Samoan Material Culture
Walled Fish Weirs
Walled Fish Weirs
The principle of the weir is seen in the v-shaped lines of coconut and banana leaves, and the winged nets with a purse in the middle. Walled weirs of stone were known throughout the group but confined to practically one village in each of the three large islands and the Manuan group.
The walls, made of loosely built coral stone, were termed pa and the fish weir, pa i'a. With the exception of scanty notes from Savaii, the data and diagrams here recorded were obtained from the answers sent in to Mr. Stokes (35) in reply to a questionnaire on walled fish traps sent out from Bishop Museum.
In Savaii weirs of loosely built coral were made in the bay at Iva. The rough sketch (fig. 259, a) was drawn for me by Sua of Iva. The walls were renovated each year before the season. They are not used now and have fallen down.
Walled fish traps are also unknown in German Samoa (Upolu and Savaii), except the village of Falelatai in South Aana (Upolu) where the lagoon is shallow enough to allow the building of such walls. These Falelatai walls are also called "pa." These Falelatai pas are built only temporarily and after use are pulled down again in order not to stop the traffic of boats in the lagoon. Size varying. Height about 5 feet. Each family or each fuaiala (division of the village) have their customary place where they build their pa. Some find it more convenient to make the pa of laufala (pandanus leaves) as the piling up of stones and their pulling down again means work. The following kinds of fish are caught in the Falelatai pas.
|1.||Vete (chiefly—Mulloides vanicolensis Bleek).|
|2.||Mata'ele'ele—very likely the first stage of the filoa (Lethrinus reticulatus).|
The fish were caught by means of a hand net by the men who are waiting at the entrance of the pa when the tide is going out.
There are as far as I could ascertain no traditions in Falelatai concerning these traps (my authority being a tulafale orator of the very best reputation in such things) and, as stated above, in no other village in German Samoa are such traps known.
In Tutuila the weirs were situated at the mouth of a bay or lagoon between Nuuuli and Tofuna. From the notes supplied by N. E. Crosse, Governor of American Samoa in 1911, and Mr. J. L. Lisonbee, the following is recorded.
Figure 259.—Outlines of walled fish traps and modern trap (e):
a, Savaii trap at Iva sketched by Sua. Curved walls stretched out from the shore, the opening closed with a leaf sweep after the fish had entered. b, Upolu weir at Falelatai sketched by Dr. Schultz. The curved walls were from 200 to 300 feet in length, and the narrow opening 2 to 3 feet wide. A scoop net was used at the narrow opening. c, Tutuilan trap at Nuuuli, sketched by Mr. Lisonbee; length of walls 420 feet, width across wider openings 400 feet; arranging to form alternate narrow openings towards sea and shore; fish caught at exits with nets. d, Manuan trap at Tau, sketched by Mr. A. G. Meyer. The distance on the beach between where the walls touch is about 250 feet but each wall ran out to a sharp angle a little distance from the shore. The distance between the outside ends is 100 feet. Used in conjunction with leaf sweep to drive fish into sharp angles (1, 2). e, Modern trap at Fangamalo, Savaii, made of wire netting attached to stakes. Two long lines (1, 2) intercepted the fish, which were led into the circular enclosure (3) from which the projecting arms (4, 5) prevented the fish finding their way out.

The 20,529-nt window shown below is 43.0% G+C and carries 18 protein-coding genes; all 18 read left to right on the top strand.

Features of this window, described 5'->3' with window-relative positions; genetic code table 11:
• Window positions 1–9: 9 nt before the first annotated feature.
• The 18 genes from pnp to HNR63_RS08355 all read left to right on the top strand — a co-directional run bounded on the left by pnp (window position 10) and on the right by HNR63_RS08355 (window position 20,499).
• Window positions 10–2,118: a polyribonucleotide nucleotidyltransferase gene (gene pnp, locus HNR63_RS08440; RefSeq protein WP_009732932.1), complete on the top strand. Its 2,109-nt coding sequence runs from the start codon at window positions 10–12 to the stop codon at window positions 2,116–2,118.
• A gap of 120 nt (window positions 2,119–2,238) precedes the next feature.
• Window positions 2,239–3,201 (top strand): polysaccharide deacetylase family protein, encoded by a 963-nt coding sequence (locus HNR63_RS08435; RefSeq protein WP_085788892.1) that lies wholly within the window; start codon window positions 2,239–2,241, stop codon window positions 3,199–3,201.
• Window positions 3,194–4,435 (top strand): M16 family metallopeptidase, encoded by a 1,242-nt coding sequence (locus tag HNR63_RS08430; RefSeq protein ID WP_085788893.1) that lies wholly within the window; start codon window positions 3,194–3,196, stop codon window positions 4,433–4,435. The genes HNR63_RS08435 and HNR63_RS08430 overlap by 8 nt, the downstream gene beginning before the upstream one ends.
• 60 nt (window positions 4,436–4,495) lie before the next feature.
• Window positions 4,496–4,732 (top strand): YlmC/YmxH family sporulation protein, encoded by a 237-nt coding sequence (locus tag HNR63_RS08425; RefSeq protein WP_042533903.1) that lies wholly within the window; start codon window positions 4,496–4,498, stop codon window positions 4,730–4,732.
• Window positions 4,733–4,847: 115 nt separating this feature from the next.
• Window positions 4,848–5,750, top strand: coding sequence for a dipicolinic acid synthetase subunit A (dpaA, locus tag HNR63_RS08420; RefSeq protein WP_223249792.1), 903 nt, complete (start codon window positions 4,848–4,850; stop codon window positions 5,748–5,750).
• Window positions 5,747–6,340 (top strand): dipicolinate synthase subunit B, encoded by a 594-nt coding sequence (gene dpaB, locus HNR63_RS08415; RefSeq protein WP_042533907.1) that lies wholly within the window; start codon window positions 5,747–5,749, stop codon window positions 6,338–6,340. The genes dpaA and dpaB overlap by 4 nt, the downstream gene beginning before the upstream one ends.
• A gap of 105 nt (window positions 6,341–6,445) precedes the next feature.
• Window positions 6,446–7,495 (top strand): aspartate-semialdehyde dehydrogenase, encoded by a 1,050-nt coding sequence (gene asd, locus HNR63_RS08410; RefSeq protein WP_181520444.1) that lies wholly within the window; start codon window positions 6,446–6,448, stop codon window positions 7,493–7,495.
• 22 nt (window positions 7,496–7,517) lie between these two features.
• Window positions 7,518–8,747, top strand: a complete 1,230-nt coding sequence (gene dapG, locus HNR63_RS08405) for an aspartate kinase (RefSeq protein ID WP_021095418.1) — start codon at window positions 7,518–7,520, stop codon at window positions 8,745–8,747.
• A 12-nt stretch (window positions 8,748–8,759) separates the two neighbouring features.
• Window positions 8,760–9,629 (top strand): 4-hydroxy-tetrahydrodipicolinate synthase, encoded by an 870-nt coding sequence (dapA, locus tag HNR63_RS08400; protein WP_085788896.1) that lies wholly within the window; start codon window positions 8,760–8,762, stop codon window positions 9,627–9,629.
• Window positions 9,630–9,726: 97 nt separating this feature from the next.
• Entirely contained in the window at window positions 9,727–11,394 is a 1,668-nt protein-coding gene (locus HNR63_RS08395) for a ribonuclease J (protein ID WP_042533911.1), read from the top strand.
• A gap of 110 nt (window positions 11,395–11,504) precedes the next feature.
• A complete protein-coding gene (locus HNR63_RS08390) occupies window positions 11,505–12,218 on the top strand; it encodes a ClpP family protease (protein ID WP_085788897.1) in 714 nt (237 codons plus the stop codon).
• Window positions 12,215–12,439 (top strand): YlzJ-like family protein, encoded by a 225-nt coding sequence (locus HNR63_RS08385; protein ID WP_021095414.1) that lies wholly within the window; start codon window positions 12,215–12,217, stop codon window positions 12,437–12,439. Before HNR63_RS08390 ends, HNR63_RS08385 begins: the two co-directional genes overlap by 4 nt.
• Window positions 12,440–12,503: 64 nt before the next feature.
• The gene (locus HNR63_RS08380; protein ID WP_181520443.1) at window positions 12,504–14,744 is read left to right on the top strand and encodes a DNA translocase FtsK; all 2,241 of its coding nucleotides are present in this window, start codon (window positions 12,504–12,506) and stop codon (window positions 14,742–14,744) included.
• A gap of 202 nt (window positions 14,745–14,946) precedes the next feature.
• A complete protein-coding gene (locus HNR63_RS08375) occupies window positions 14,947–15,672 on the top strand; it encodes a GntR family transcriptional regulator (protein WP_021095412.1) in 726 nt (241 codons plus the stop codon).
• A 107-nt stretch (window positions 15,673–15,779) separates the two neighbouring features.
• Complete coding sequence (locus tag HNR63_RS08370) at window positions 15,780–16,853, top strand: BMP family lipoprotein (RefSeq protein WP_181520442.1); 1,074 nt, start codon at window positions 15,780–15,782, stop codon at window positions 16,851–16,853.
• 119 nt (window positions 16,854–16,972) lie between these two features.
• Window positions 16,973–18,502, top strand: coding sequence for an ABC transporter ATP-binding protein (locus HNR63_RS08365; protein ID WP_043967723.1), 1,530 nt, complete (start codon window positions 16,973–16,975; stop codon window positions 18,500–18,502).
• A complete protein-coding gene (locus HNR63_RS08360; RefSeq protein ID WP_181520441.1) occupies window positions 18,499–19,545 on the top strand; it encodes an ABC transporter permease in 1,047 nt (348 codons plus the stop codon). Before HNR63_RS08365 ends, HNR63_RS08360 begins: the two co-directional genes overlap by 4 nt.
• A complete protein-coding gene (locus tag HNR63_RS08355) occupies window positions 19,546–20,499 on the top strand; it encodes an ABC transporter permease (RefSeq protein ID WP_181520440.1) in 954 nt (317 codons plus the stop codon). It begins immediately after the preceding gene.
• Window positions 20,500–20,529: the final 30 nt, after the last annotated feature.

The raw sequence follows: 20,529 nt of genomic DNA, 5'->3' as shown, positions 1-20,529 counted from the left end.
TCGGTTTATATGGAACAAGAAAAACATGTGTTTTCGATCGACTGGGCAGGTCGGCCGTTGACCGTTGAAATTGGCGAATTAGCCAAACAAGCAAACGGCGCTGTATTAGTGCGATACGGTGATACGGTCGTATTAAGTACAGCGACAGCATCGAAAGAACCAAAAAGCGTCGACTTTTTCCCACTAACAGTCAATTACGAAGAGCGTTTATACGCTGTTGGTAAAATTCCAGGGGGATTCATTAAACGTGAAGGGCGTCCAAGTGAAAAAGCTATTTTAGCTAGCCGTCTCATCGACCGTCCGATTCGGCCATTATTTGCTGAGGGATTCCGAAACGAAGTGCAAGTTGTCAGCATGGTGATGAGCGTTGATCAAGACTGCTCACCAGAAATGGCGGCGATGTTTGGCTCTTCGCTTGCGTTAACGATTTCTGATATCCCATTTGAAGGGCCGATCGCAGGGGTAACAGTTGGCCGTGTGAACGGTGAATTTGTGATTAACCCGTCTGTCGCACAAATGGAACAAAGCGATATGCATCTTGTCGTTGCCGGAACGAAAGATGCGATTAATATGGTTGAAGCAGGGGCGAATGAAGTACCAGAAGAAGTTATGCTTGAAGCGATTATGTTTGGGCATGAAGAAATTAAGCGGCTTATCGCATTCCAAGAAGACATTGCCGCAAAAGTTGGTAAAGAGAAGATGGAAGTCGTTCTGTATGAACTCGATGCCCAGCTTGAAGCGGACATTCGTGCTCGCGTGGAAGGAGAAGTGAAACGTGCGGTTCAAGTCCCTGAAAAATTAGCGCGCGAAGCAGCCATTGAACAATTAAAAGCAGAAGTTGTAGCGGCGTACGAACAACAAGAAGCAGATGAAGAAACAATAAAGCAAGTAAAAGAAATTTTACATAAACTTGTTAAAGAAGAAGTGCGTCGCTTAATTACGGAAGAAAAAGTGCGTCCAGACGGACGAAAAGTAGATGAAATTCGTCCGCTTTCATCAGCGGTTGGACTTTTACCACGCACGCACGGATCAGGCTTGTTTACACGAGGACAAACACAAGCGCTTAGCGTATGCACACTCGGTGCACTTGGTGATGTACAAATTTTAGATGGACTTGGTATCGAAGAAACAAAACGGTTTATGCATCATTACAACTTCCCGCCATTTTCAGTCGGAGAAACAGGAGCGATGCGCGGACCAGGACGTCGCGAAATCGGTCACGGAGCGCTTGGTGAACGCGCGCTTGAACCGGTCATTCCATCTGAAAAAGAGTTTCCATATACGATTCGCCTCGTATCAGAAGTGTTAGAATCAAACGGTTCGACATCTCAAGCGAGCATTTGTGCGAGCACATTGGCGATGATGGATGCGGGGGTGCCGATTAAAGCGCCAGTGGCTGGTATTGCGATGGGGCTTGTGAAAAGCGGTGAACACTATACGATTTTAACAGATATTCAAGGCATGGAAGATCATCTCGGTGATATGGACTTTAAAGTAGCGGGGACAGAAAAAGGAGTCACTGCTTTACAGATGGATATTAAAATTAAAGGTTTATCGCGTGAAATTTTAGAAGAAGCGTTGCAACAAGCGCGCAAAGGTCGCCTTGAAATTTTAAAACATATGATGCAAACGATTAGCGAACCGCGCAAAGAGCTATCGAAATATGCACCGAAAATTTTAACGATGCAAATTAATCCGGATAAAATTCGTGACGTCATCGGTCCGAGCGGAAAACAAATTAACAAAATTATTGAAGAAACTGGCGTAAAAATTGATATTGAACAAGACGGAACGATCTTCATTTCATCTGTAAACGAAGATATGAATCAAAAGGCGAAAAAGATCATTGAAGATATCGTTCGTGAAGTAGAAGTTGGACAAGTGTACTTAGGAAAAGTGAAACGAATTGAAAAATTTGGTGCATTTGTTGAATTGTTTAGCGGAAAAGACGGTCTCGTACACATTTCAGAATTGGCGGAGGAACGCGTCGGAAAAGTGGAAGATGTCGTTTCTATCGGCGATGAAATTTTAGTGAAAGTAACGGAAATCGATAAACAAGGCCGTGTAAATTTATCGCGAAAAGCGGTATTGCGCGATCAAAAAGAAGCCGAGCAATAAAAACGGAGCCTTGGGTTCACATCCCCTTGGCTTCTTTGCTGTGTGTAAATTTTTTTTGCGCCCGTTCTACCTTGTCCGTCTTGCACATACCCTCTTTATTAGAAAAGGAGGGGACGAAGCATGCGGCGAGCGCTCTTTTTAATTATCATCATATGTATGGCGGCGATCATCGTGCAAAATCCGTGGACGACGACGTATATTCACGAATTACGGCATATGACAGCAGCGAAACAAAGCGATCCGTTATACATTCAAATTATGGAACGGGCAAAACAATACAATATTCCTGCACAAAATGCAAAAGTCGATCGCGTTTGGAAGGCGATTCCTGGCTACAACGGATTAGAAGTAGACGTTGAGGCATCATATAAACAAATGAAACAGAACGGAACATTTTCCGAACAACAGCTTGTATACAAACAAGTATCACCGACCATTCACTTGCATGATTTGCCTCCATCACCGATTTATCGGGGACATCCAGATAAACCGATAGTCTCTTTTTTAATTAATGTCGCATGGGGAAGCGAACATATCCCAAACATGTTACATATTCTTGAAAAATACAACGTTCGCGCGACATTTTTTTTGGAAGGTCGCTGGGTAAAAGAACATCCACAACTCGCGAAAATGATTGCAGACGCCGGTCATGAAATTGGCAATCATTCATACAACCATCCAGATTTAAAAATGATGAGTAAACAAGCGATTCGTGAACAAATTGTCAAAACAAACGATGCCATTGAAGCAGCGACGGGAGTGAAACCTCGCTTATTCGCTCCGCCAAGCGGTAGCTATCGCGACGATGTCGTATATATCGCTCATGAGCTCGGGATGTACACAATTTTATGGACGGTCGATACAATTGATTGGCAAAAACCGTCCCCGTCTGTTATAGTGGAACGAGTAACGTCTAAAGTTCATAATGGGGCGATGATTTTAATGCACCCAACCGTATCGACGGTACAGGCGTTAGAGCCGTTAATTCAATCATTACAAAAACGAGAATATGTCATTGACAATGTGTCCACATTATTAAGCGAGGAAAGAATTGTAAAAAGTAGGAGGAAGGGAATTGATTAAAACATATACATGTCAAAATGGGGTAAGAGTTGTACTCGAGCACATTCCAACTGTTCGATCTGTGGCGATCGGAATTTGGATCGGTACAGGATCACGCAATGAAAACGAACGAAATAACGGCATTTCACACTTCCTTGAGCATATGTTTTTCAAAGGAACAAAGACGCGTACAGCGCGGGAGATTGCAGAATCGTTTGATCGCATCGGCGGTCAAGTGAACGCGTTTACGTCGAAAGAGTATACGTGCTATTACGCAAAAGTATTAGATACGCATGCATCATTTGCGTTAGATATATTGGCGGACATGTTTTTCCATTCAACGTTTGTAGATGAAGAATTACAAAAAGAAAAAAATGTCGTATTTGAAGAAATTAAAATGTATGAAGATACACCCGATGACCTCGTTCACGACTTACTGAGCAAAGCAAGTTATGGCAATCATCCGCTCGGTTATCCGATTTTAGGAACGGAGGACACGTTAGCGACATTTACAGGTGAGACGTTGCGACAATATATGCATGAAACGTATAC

The traps were visited by Mr. A. G. Mayer (35) in 1920, but only the remains were seen. The walls were knocked down by a storm and the weirs have gone out of use.
In Manua stone weirs were used at Tau on the island of Tau. The sketch in figure 259, d, was made by Mr. Mayer. There are really two blind v-shaped walls with the long outer walls towards the reef and with a gap of about 100 feet between their ends. Through this opening the fish passed and when the shoals were in, a coconut leaf lauloa was drawn across the opening. It was then swung round in whichever direction the shoals went until the lauloa extended from the end of the particular long arm of the weir to the shore. The lauloa was then swept along towards the closed point of the "V" and the fish were secured by hand nets and spearing. In 1920, the pointed ends were in good preservation but I saw nothing of them seven years later. Kramer (18, vol. 2, p. 188) pictured the same weir years previously when it was being used to catch atule.
Both the Falelatai and Nuuuli weirs provide converging walls which force the fish through an opening into the net. The methods at Iva and Tau are simply an open enclosure which must be closed with the coconut leaf lauloa.
In Upolu and Savaii there are now many v-shaped weirs with walls made of wire netting supported by stakes driven into holes made with an iron crowbar. The shape of one seen in Savaii is shown in figure 259 e. The long arms were set so that they stood obliquely across the line of the falling tide. There were two widths of wire netting at the deeper part. A circle of wire netting was made round the apex and the two walls prolonged into it. This prevented the fish from getting out as they worked round the netting and could not find the opening. The form may be old but the method of execution is modern. At Fangamalo, large numbers of atule were caught. The advantage of a wire netting trap is that it is permanently set and does not need watching.